- Jan 30, 2008
Guinea junta head 'will take time to recover'
Gen Konate said the opposition would be able to nominate the prime minister
The head of Guinea's junta, Capt Moussa Dadis Camara will need time to recover after December's assassination attempt, the country's interim leader has said. Capt Camara was evacuated to Morocco in early December after an attempt on his life by a former aide.
But interim leader Sekouba Konate, who visited Cpt Camara in hospital, said his life was not in danger.
The defence minister also said that the opposition could chose who to nominate as the country's next prime minister.
"The decision of a prime minister, belonging to the opposition and designated by it, is ours," Mr Konate said in an address broadcast on state television and radio.
The BBC's West Africa correspondent, Caspar Leighton, says that such a move would not mark a great change in the power structure of the country as the ruling military council would still have control over any government.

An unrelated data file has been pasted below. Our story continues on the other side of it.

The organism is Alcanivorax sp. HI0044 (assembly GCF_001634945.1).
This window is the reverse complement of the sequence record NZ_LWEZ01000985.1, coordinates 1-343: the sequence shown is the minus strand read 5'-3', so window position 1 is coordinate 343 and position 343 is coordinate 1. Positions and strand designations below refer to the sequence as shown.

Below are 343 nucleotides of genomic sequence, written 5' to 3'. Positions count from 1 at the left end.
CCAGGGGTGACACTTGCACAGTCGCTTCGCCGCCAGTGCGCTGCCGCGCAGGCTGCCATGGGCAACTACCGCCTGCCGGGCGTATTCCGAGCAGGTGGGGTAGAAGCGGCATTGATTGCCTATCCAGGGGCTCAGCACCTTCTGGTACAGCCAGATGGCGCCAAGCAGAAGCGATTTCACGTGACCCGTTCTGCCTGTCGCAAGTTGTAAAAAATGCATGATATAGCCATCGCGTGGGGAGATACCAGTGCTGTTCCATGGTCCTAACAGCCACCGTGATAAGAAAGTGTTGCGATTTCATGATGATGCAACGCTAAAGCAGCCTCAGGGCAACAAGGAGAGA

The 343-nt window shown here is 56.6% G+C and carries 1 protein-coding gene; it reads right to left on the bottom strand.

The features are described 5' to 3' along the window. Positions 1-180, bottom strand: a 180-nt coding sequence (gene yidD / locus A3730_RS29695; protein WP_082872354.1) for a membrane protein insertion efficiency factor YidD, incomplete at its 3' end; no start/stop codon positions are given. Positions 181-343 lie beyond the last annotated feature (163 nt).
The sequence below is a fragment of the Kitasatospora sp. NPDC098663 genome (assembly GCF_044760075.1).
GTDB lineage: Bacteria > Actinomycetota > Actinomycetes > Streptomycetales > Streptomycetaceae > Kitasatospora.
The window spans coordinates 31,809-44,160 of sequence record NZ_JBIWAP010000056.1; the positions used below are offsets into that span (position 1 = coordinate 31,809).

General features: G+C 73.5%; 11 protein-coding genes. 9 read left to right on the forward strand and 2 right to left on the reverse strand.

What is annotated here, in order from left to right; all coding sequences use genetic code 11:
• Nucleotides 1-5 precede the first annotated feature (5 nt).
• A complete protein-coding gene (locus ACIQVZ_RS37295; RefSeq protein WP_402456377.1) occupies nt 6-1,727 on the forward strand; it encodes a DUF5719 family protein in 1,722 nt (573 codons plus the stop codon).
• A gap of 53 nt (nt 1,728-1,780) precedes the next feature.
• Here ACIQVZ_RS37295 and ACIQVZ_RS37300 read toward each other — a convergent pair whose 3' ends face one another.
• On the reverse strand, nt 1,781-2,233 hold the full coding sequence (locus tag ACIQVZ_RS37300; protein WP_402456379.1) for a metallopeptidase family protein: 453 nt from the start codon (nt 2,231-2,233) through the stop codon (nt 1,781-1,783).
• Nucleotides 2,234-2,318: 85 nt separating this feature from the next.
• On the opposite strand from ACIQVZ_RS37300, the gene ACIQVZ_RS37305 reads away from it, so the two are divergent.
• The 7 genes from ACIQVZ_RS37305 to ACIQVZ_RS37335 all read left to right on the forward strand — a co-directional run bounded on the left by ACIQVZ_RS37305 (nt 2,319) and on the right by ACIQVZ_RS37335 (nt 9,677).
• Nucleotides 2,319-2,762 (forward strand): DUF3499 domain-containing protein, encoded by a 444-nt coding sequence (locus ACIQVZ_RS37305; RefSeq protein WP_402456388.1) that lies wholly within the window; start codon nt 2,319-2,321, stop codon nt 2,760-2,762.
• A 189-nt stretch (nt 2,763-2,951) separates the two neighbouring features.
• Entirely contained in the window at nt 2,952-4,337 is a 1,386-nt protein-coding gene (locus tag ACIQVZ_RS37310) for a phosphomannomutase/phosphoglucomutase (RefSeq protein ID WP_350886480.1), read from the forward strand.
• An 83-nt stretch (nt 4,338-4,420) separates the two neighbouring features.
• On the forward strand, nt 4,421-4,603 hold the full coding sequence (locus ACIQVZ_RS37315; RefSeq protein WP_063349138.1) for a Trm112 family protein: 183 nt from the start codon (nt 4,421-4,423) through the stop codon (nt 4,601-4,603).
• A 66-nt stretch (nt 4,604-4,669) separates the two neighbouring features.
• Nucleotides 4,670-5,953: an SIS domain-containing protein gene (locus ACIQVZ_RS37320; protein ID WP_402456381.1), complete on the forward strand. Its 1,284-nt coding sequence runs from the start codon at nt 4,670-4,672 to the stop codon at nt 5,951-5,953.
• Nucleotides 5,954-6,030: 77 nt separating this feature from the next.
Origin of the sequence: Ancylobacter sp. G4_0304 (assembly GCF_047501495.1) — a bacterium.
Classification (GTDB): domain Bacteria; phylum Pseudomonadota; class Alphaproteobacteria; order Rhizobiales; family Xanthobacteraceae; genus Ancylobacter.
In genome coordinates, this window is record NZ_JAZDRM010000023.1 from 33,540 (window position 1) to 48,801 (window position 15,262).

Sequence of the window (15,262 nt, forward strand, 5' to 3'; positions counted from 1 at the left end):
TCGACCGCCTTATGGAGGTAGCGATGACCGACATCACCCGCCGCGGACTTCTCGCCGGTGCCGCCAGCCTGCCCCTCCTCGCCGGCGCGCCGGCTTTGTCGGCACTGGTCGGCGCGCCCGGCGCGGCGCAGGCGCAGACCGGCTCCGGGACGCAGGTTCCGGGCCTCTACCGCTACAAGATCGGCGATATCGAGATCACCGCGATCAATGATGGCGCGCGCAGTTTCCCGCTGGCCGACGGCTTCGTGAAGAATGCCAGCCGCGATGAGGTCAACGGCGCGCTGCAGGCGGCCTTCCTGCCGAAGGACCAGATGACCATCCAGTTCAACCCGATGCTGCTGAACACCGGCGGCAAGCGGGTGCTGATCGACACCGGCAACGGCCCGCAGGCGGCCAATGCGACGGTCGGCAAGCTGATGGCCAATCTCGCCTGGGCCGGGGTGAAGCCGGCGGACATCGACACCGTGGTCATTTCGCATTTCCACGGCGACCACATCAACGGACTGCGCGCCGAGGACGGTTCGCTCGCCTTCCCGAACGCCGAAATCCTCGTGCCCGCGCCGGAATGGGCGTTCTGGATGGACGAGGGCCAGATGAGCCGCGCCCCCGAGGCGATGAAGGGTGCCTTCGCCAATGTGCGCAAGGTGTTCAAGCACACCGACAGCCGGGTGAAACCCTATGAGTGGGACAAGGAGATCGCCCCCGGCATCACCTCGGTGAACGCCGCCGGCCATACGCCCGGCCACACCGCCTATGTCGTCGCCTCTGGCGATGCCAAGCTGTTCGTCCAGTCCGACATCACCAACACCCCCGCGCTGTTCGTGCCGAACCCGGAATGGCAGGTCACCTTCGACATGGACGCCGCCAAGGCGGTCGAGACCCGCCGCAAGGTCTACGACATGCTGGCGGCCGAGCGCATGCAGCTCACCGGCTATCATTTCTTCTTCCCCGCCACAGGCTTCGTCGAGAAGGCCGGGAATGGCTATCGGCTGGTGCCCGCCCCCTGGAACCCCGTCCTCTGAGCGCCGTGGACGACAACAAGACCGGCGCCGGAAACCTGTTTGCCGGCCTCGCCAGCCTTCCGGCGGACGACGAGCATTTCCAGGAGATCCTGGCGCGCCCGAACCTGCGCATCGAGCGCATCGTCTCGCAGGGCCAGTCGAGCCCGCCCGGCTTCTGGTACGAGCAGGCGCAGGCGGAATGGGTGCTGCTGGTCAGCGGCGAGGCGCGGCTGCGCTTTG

Top US and French diplomats were reported to have held talks in Morocco with Mr Konate, whom they believe may be more willing to return the country to civilian rule than Cpt Camara.
"The country cannot wait and suffer further," Mr Konate said. "The international community is urging us to speed up the process."
He added that though Cpt Camara's life was not in danger, it would take time for him to recover from the shot wound.
Mr Konata says he spoke with Cpt Camara during the visit, which our correspondent says may be an attempt to quash rumours that he was so badly injured in the attack that he cannot communicate.
A renegade soldier, Lt Toumba Diakite, has said he carried out the shooting after he was told to take the blame for a massacre in September.
Rights groups say more than 150 people were killed when the military opened fire on protesters in a stadium in Conakry on 28 September. There were also reports of women being gang-raped by soldiers.
Lt Diakite remains on the run and Gen Konate has led a military crackdown on anyone believed to be connected to the attack, arresting dozens of people.